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[ISN] Hacker threat seen as overdone

Forwarded from: William Knowles <wk@xxxxxxx>


By Fred Reed
December 26, 2002

Much has been made, including money by the sale of books, of the
supposed vulnerability of the United States to cyber-terrorism. The
idea is that various bad guys could hack into the national
infrastructure, meaning things like the electric grid, water supplies
and air traffic control, to "bring the country to its knees."
Such a threat is overblown, says James Lewis, of the Center for
Strategic and International Studies, in a paper published this month.
Mr. Lewis makes a distinction between computer networks in general and
critical infrastructure. He says, "a brief review suggests that while
many computer networks remain very vulnerable to attack, few critical
infrastructures are equally vulnerable." To bring the country down
even briefly, terrorists would have to do serious damage to critical
systems, not just make nuisances of themselves.
Mr. Lewis makes several points. One is that there is a difference
between being a pest and causing strategically serious damage.  
Bollixing up administrative systems, for example, would have no
strategic importance. Nor would it terrify anyone.
Second, the American infrastructure is much more robust than terror
mongers would have us think. Failure and disruption are already a
routine fact of infrastructural life and cause no more than
For example, storms drop trees on power lines, causing widespread loss
of power for a few hours. It's irritating but strategically
insignificant. Water mains break, a new computer worm causes trouble,
a radar fails in an air-traffic control center. The system, says Mr.  
Lewis, is designed to work around and repair these disruptions.
Years back, having been told how vulnerable to hackers the air-traffic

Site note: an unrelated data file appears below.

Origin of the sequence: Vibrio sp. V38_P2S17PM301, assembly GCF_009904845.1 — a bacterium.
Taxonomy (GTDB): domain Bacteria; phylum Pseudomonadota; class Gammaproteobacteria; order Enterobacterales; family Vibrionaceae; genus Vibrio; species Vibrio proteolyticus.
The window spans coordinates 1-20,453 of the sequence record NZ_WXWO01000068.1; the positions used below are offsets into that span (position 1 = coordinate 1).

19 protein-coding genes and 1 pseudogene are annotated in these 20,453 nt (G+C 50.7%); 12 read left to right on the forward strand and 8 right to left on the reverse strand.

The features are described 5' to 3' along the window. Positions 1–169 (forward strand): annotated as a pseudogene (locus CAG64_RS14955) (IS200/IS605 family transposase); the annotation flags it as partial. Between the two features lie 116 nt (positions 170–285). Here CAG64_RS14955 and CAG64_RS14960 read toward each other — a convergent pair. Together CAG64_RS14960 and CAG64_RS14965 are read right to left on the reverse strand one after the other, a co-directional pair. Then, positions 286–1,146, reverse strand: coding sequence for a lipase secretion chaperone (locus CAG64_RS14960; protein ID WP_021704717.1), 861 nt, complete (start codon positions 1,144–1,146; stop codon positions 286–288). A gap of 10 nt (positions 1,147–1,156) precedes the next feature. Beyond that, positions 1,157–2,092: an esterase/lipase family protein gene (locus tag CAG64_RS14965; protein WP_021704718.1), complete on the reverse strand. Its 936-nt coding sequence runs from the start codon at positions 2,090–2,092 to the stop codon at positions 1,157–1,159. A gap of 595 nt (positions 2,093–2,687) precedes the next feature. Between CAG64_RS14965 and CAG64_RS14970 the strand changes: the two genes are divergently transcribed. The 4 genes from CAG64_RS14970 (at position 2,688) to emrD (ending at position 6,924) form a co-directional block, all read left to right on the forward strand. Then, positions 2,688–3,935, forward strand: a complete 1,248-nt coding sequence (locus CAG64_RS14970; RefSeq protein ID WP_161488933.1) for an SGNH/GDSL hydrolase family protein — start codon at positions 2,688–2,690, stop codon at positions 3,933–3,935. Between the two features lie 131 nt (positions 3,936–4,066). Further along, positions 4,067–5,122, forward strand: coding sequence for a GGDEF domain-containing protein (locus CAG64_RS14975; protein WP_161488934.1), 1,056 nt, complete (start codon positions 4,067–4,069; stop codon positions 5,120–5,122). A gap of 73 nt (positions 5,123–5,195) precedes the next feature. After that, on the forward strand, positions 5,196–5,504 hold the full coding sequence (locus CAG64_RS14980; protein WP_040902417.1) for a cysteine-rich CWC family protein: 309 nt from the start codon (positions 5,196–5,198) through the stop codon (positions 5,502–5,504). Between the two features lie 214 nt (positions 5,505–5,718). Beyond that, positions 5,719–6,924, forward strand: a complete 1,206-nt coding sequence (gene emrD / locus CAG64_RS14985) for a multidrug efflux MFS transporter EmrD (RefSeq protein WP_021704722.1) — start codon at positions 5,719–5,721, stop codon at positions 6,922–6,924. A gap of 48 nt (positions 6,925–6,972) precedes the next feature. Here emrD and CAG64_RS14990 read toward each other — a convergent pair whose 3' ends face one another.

control system was, I called an airport to ask. The response was,
first, that the actual direction of traffic isn't on the Internet and
second, that if hackers somehow disabled the electric grid, the
airport would use its back-up generators.
Well, how vulnerable is the electric grid?
Says Mr. Lewis: "Many analyses have cyberterrorists shutting down the
electrical power system. One of the better cyber-security surveys
found that power companies are a primary target for cyber-attacks, and
that 70 percent of these companies had suffered a severe attack in the
first six months of 2002," Yet, he says, none has caused an outage.
A point Mr. Lewis doesn't explicitly make: The underlying assumption
in most of the cyber-doom predictions is that everyone but is stupid.
Oddly enough, the people in charge of important infrastructure have
thought of the obvious. The electrical engineers who run power
networks have heard of computers. They have thought about these
Suppose computer terrorists wanted to disrupt the water supply, which
has been suggested as a danger. Mr. Lewis notes that the United States
has 54,064 different water-supply systems. That's a lot of targets to
attack. Some are more important than others: Of the total, he says,
353 serve 40 percent of the population. Brief disruptions of water
supplies do not threaten the national security.
Is the military at risk? Mr. Lewis says, " while there were many
attacks against U.S. military computer networks during operations in
Kosovo, these attacks did not result in sorties being canceled or in a
single casualty."
An assumption I have noticed in disaster scenarios is that if a
terrorist can disrupt a network's computers, the network is destroyed.  
Actually, computers fail frequently, whereupon the engineers reload
from backups and life goes on.
His conclusion: "The sky is not falling, and cyber-weapons seem to be
of limited value in attacking national power or intimidating

"Communications without intelligence is noise;  Intelligence
without communications is irrelevant." Gen Alfred. M. Gray, USMC
C4I.org - Computer Security, & Intelligence - http://www.c4i.org

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